Though he’s just 21 years old, Mike Soroka’s coming up and sticking in the majors has been a long time coming. Last year should have been his first season, but his campaign was cut short by shoulder inflammation. Before that, the highly touted, but somehow unlikely, pitching prospect had shown that he was ready to perform at the major league level. His rookie year was delayed, but he’s back now, and he looks no worse for wear. In his most recent start, Soroka struck out eight Padres over six innings while walking just one.
In his first three starts this year, he’s been tough to hit. No batter has barreled a ball against him, let alone hit a home run. He’s struck out nearly a third of the batters he’s faced which is surprising since he hasn’t had extreme strikeout numbers through the minors. He’s succeeded because of his impeccable fastball command.
The slider can sweep across the zone or take the shape of a 12-6 curveball. He doesn’t get a ton of whiffs with the pitch, but he gets hitters to chase out of the zone where they’re less likely to do damage. A good sinker-slider combination is generally enough for some pitchers to survive, but Soroka has also shown off a constantly improving changeup.
On the 64 changeups he’s thrown in the bigs, Soroka has a swinging strike rate of 21.9 percent which is roughly what Chris Paddack has accomplished with his changeup. This is a small sample size, of course. If Soroka throws 300 changeups this year, he might not wind up with one of the ten best swinging strike rates. Still, it’s hard to fake those kinds of results.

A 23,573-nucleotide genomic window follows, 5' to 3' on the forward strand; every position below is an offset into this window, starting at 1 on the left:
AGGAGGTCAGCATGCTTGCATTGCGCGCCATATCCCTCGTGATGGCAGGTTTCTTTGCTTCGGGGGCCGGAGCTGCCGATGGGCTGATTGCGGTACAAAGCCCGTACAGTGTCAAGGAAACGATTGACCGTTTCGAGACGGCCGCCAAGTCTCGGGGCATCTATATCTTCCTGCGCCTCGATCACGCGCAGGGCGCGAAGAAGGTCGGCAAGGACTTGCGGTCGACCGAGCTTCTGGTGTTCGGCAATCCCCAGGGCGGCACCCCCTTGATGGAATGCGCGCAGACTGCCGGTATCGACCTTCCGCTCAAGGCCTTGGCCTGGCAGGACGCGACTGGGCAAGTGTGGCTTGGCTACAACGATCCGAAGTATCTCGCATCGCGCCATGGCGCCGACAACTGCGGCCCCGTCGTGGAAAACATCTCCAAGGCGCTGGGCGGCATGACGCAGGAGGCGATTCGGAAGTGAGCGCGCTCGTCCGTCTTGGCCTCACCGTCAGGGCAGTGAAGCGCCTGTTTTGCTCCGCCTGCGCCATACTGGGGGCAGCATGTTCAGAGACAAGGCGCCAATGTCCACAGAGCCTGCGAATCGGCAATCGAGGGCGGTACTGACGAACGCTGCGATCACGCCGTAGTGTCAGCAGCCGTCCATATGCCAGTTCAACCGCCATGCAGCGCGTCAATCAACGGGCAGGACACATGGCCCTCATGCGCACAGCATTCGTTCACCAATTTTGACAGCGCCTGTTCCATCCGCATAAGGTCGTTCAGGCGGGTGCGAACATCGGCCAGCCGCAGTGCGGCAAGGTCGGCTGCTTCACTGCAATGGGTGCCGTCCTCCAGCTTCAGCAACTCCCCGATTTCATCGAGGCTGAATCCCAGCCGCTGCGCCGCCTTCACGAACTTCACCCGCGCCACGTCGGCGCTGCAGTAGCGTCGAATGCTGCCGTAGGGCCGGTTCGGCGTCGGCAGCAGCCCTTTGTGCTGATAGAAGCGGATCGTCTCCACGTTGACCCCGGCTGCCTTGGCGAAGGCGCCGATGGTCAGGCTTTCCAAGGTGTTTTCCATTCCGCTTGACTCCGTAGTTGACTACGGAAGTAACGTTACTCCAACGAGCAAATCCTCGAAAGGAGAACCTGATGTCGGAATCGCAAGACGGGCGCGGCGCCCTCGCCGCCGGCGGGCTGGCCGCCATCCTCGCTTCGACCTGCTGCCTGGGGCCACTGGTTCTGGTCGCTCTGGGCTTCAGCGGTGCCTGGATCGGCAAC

The pitch can sometimes feature heavy armside movement akin to Reyes Moronta’s new changeup.
That’s not exactly where he wanted to throw that, but that kind of movement can be devastating to lefties.
The pitch also has late break which has allowed him to miss with the pitch up and still avoid the bat. Here’s a middle-middle changeup that Franmil Reyes swung over.
At some point, hitters will stop missing the changeup at the belt and Soroka will need to more consistently get it below the zone. For now, the infrequency of it is taking hitters by surprise.
It’s the pitch he throws least often. He’ll mix in the changeup around every tenth pitch. More specifically, he’ll use it when the batter is ahead and likely looking for a fastball. I’d be inclined to think he should throw it more often, but it’s been working so well for him. Why should he change anything?
With the changeup finally taking form, Soroka doesn’t just have a heavy sinker with tight command. He has three plus pitches that he can throw at any time. So far, hitters haven’t been able to crack him even when he makes a mistake. There were some doubters when the Braves initially drafted him, but eight starts into his major league career, he’s shown that he belongs.
Kenny Kelly is a writer for Beyond the Box Score and McCovey Chronicles. You can follow him on Twitter @KennyKellyWords.